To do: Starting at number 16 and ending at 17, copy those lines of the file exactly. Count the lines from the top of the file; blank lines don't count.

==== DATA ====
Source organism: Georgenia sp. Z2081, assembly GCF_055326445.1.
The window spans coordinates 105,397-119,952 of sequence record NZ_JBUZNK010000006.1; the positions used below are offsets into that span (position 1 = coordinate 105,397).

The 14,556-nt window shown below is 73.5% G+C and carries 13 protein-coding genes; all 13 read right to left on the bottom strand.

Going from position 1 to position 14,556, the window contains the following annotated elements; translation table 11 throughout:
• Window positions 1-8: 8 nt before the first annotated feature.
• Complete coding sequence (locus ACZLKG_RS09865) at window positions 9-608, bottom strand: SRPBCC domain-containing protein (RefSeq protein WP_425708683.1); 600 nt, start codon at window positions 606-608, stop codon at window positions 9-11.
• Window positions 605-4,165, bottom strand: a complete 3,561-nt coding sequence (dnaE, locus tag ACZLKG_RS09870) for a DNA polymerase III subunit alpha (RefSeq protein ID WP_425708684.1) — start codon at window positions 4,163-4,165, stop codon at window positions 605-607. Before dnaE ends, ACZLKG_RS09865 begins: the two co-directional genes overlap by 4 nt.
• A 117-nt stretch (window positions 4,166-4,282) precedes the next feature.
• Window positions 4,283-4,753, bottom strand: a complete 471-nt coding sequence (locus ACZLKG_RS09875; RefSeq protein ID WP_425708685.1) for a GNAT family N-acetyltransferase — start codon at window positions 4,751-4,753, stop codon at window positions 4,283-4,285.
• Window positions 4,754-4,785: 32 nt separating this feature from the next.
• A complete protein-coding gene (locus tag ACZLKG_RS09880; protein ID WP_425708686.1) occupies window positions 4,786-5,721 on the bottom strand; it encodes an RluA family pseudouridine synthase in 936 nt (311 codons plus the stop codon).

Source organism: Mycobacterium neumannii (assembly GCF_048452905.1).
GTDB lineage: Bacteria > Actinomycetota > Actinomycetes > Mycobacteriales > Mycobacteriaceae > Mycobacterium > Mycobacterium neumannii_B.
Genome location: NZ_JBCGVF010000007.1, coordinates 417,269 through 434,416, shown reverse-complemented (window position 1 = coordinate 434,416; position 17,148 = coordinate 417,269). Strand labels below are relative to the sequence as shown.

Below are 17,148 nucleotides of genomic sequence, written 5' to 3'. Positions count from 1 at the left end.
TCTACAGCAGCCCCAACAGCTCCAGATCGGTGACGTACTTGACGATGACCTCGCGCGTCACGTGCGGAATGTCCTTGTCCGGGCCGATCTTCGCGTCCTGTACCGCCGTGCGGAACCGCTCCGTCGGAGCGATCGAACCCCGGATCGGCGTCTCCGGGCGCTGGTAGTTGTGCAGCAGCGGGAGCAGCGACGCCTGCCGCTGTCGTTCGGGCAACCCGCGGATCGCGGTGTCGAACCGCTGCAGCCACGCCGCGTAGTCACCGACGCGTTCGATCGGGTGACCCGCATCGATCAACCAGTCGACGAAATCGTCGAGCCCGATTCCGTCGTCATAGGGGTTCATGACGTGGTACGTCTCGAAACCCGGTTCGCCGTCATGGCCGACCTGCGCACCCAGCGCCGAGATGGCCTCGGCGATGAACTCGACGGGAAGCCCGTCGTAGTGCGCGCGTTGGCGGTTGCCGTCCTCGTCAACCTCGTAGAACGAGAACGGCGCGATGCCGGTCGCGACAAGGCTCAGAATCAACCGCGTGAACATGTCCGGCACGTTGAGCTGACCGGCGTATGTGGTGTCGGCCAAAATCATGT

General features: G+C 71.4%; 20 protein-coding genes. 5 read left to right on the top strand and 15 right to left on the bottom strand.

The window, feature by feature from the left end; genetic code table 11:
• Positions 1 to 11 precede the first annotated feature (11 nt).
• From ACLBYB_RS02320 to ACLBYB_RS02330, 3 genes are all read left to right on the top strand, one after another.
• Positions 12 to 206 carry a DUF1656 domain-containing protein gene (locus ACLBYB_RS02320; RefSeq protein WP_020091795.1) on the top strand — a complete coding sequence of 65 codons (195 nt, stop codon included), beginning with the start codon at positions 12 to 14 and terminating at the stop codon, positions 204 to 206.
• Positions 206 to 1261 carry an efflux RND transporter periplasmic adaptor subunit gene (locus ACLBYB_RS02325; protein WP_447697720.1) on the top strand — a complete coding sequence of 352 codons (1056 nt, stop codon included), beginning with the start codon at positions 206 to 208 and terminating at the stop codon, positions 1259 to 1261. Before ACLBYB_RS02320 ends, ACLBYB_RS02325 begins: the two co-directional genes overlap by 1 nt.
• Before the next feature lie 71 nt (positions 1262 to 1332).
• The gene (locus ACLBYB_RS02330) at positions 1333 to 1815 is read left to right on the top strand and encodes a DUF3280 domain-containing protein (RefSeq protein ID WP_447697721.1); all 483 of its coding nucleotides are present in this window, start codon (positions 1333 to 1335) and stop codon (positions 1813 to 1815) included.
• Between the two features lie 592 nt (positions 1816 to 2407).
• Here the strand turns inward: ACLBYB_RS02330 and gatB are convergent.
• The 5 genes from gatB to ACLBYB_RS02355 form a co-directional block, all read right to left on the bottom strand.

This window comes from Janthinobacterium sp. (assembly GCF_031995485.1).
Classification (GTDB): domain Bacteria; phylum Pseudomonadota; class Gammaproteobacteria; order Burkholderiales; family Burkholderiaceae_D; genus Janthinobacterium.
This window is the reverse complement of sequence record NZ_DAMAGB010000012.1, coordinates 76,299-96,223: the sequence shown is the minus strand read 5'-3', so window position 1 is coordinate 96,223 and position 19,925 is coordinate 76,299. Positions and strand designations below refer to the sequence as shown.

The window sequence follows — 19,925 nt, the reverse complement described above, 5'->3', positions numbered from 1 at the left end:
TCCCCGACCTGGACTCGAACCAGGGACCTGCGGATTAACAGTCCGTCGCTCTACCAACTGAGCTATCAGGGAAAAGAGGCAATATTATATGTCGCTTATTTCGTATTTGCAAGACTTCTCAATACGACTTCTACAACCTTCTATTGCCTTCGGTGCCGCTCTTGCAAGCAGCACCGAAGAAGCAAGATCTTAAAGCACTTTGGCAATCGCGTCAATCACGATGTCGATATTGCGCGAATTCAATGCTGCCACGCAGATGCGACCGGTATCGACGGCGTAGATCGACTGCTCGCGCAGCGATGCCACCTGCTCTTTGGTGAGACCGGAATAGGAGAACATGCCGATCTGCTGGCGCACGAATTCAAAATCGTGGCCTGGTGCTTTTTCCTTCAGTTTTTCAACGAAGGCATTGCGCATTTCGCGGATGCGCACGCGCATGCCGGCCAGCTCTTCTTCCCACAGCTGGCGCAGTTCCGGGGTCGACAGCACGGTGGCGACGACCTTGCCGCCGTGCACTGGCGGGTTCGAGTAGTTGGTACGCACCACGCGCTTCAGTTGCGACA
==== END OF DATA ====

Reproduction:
TCTACAGCAGCCCCAACAGCTCCAGATCGGTGACGTACTTGACGATGACCTCGCGCGTCACGTGCGGAATGTCCTTGTCCGGGCCGATCTTCGCGTCCTGTACCGCCGTGCGGAACCGCTCCGTCGGAGCGATCGAACCCCGGATCGGCGTCTCCGGGCGCTGGTAGTTGTGCAGCAGCGGGAGCAGCGACGCCTGCCGCTGTCGTTCGGGCAACCCGCGGATCGCGGTGTCGAACCGCTGCAGCCACGCCGCGTAGTCACCGACGCGTTCGATCGGGTGACCCGCATCGATCAACCAGTCGACGAAATCGTCGAGCCCGATTCCGTCGTCATAGGGGTTCATGACGTGGTACGTCTCGAAACCCGGTTCGCCGTCATGGCCGACCTGCGCACCCAGCGCCGAGATGGCCTCGGCGATGAACTCGACGGGAAGCCCGTCGTAGTGCGCGCGTTGGCGGTTGCCGTCCTCGTCAACCTCGTAGAACGAGAACGGCGCGATGCCGGTCGCGACAAGGCTCAGAATCAACCGCGTGAACATGTCCGGCACGTTGAGCTGACCGGCGTATGTGGTGTCGGCCAAAATCATGT

General features: G+C 71.4%; 20 protein-coding genes. 5 read left to right on the top strand and 15 right to left on the bottom strand.